Ugandan Female Drug Convict, 24, ‘Dying in Prison’

first_imgCredible reports gathered by the Daily Observer say a Ugandan woman, Shirat Nalwadda, who was sentenced to 4 years in jail to be served in her homeland, is “slowly dying,” after she was transferred  from the Monrovia Central Prison to a cell in Bomi County.It is not clear what is causing her ill-heath, but the source said her health had deteriorated to the extent that she does not eat anymore.She was found guilty in early 2014 and sentenced to jail in her homeland, Uganda, by then Criminal Court ‘C’ Judge Blamo Dixon on the commission of the crimes of unlawful possession, trafficking and distribution of narcotic drugs in Liberia.In that ruling, Judge Dixon declared that “The defendant is hereby adjudged guilty of the said crime, and she is hereby further sentenced to imprisonment for the period of four consecutive years with immediate effect. The defendant is also hereby ordered to be deported from Liberia through diplomatic channels to serve her sentence in the Republic of Uganda.”That order was intended for the Liberian government to immediately deport her to serve her prison term in her country.  But a source told the Daily Observer, “Unfortunately the Liberian government has failed to honor the decision of its own court, something which many consider as a “bad precedent,” between two separate and equal branches of government.”When her defense attorney was contacted yesterday, he could neither confirm nor deny the report but instead admitted that since she was transferred from Monrovia to the Bomi cell, the outbreak of the Ebola virus caused the Liberian government to send all female prisoners to Bomi, while male inmates remained in Monrovia.  He had never visited her since then, he admitted.“If her condition is deteriorating I believe it, because I was the only one who used to visit her at Monrovia Central Prison and also take food to her there,” Atty. Elisha T. Forekeyoh stated.“She does not eat rice as we do in Liberia.  The only foods that she eats are spaghetti, plantain, banana, tomato and fruits and whenever she needed food she would usually call me.”Shirat Nalwadda, 24, a native of Uganda, was arrested at the Roberts International Airport on November 30, 2013 with 1.2 kilograms of heroin found in her luggage which the Drug Enforcement Agency (DEA) put at a street value of US $30,000, an equivalent of LD2,400,000.She was charged with unlawful possession, trafficking and distribution of narcotic drugs and subsequently indicted by the Grand Jury of Montserrado County on December 11, 2013. Share this:Click to share on Twitter (Opens in new window)Click to share on Facebook (Opens in new window)last_img read more

For the kids? Hardly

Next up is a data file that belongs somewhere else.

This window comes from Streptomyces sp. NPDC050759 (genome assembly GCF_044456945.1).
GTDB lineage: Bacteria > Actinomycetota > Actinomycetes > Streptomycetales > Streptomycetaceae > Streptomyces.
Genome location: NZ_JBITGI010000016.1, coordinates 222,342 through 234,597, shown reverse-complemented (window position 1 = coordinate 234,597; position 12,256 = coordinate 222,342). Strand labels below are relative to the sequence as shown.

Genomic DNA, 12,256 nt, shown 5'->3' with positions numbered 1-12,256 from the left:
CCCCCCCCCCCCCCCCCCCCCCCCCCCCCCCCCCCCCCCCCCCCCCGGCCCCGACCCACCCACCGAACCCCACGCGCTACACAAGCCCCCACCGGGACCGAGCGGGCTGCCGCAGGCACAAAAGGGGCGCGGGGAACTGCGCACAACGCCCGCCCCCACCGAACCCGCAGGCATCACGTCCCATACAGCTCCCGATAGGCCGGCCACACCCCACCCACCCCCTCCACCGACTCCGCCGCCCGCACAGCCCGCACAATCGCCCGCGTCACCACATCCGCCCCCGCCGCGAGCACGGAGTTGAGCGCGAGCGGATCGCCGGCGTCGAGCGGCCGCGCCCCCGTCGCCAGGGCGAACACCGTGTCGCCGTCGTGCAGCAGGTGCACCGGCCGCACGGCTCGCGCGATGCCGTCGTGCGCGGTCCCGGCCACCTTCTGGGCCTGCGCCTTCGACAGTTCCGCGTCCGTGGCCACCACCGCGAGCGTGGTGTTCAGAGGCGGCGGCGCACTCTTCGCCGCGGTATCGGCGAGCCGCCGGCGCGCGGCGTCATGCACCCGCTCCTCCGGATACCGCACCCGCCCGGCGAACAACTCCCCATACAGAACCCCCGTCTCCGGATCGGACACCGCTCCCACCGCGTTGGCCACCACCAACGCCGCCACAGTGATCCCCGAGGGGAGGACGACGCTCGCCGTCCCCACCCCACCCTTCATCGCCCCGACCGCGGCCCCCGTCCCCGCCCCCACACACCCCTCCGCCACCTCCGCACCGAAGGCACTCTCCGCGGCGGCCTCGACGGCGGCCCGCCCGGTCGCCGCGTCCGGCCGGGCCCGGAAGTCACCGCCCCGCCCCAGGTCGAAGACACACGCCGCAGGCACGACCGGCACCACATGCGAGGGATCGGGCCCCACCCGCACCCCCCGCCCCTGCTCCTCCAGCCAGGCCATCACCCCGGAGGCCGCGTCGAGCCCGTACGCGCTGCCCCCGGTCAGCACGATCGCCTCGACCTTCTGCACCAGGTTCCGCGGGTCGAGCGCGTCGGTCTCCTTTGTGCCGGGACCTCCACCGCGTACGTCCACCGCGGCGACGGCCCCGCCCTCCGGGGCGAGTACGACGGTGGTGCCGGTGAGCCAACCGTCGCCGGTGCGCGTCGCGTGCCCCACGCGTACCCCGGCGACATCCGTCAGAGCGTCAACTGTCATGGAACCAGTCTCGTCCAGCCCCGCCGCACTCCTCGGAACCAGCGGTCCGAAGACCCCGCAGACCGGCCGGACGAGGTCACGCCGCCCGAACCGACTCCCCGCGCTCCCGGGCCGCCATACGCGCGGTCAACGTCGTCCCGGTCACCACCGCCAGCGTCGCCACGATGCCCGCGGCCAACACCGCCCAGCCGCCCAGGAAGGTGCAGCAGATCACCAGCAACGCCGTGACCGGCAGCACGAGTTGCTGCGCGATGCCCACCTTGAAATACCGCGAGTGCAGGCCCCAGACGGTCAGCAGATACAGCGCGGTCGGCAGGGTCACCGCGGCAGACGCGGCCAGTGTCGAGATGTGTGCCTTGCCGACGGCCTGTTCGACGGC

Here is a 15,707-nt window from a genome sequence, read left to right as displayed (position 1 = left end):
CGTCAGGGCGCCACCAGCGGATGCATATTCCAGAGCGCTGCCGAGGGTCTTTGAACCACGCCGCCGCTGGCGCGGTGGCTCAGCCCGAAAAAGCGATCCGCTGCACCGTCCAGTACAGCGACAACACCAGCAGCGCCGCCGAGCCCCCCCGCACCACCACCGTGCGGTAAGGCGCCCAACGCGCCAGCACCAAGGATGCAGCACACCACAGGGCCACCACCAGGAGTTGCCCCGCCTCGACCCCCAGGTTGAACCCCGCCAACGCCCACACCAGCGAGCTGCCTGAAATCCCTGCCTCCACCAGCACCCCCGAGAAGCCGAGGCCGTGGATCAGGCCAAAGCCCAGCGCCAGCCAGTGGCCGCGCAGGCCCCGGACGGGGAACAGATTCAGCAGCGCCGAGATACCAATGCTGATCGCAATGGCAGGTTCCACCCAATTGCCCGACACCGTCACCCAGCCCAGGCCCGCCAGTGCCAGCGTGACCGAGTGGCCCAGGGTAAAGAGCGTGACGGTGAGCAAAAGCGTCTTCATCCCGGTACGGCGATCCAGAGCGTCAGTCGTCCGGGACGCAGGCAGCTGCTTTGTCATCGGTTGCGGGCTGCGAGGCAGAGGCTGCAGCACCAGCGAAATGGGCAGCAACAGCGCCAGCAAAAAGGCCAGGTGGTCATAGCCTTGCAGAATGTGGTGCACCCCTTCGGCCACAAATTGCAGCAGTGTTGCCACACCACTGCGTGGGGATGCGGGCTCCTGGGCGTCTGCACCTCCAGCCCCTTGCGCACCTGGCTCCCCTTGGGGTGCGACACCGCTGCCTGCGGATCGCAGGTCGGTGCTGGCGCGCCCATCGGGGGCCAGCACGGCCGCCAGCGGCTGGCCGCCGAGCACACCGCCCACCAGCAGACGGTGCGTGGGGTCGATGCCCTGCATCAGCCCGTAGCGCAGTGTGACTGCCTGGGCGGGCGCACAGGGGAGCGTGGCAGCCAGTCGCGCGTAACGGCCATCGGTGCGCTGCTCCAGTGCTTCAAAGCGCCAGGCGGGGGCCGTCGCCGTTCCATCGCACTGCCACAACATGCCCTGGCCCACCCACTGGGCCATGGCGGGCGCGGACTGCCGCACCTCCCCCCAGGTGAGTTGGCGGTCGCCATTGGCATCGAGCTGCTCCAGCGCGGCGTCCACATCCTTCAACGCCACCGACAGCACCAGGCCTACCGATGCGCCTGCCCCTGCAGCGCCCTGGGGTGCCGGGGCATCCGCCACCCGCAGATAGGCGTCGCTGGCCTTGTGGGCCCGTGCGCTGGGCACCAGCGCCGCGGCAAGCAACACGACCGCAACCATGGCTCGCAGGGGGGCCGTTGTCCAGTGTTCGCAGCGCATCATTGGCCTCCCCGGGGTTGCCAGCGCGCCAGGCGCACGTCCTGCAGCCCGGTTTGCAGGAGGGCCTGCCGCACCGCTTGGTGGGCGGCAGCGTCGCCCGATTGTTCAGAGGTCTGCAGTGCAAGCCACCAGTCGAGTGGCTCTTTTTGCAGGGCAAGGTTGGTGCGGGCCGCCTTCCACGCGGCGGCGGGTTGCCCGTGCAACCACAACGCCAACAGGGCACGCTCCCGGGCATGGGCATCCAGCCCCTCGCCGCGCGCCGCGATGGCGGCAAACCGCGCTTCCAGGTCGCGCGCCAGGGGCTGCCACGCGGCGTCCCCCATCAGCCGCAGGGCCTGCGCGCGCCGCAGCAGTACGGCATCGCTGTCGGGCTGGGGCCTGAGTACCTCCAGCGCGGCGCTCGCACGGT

first_img– Pat Knepley Simi Valley Scam artists Re “Zaca Fire drive is called hoax” (Briefly, Aug. 25): Fire officials are warning residents to beware of a scam artist’s soliciting money to aid firefighters injured in the Zaca Fire. Officials want us to call our local police agency if we are solicited for money. For the Kids? Hardly Re “LAUSD widens health benefits” (Aug. 31): It is really incredible that the union representatives for LAUSD cafeteria workers would state that giving part-time workers full-time health benefits (to the tune of $110 million) is “for the kids.” The unions are bankrupting the district, and are getting away with it with the so-called reformist school board’s help. I fail to see how increasing the cafeteria workers from three hours a day to four suddenly makes the job full time, thus helping a child. What would really help a child is to make sure there is enough money for new textbooks, or to pay for a librarian or teacher’s aide. Since the dawn of school cafeterias, the “lunch lady” gig has been part time and everyone knows it. Forget about calling your local police department. I received a call (in Spanish) asking for money for the police department. I got the organization’s phone number and told them I would get back to them. I then called the Foothill Division police station and they did not even want the scammer’s phone number. They told me they cannot do anything about these scam artists. Interesting. The police cannot even protect themselves from thieves. Where does that leave us? – Eloy L. Mendoza Pacoima Room for failure Re “Brewer says no room for failure” (Aug. 25): What is happening here? Our children are not graduating from high school. If they do manage to do that, they aren’t prepared for the work force because everyone is pushing “college.” Unfortunately, they aren’t prepared for college either. So they have to start off with remedial classes. Then, because of the “college” push, they resort to unproductive, easy courses that they can pass, which might earn them a diploma but has not prepared them for the work force either. We are outsourcing our work and importing our professionals. Who’s losing? We are. That’s what is happening here. – Joy Stovall Woodland Hills Stop scary imports First was the pet food, followed by the toothpaste and now the millions of leaded toys. It seems that we cannot purchase anything in this country that is not made in China. We also have the illegal-immigration problem that could be easily solved if we put more factories in Mexico to manufacture the same products. More jobs for Mexicans, less illegal immigration into the USA. Since Mexico is so much closer to our borders, it would be a lot easier to monitor the safety of the products. It seems to me that this way we could solve two problems at the same time. – Ana B. Diaz Santa Clarita Why Osama’s not dead Re “Osama is dead” (Your Opinions, Aug. 26): I have a couple of words for Ron Sellz. The first word is “Amen” to your letter. And as for the government not telling us that Osama’s dead, a second word comes to mind, “Martyr.” Think about it. – Larry Fontaine Tujunga Steve Young Re “The raspberry” (Your Opinions, Aug. 31): I totally disagree with reader Robert Sprott’s assessment of Steve Young. He is not only funny, but creative, and an expert observer of the absurd. Sprott obviously does not understand satire. – Laverne Williams Van Nuys 93 U.S. attorneys A little intellectual honesty would be nice. Twice last week, once in a Daily News editorial and once in a “Their Opinions” editorial, the phrase “Clinton fired all 93 U.S. attorneys” was invoked as a reason why the latest Alberto Gonzales situation was not important or significant. He did – on assuming the presidency, Clinton fired all the 93 U.S. attorneys appointed by his predecessor, George H.W. Bush. Similarly, Ronald Reagan, upon assuming the presidency, fired all sitting U.S. attorneys appointed by his predecessor, Jimmy Carter, who fired all the sitting U.S. attorneys appointed by his predecessor and so on and on and on. This is standard procedure. What is not standard procedure is firing a number of U.S. attorneys during a president’s term of office, and that is what this dust-up is all about. – Melvin Langsam West Hills160Want local news?Sign up for the Localist and stay informed Something went wrong. Please try again.subscribeCongratulations! You’re all set!last_img read more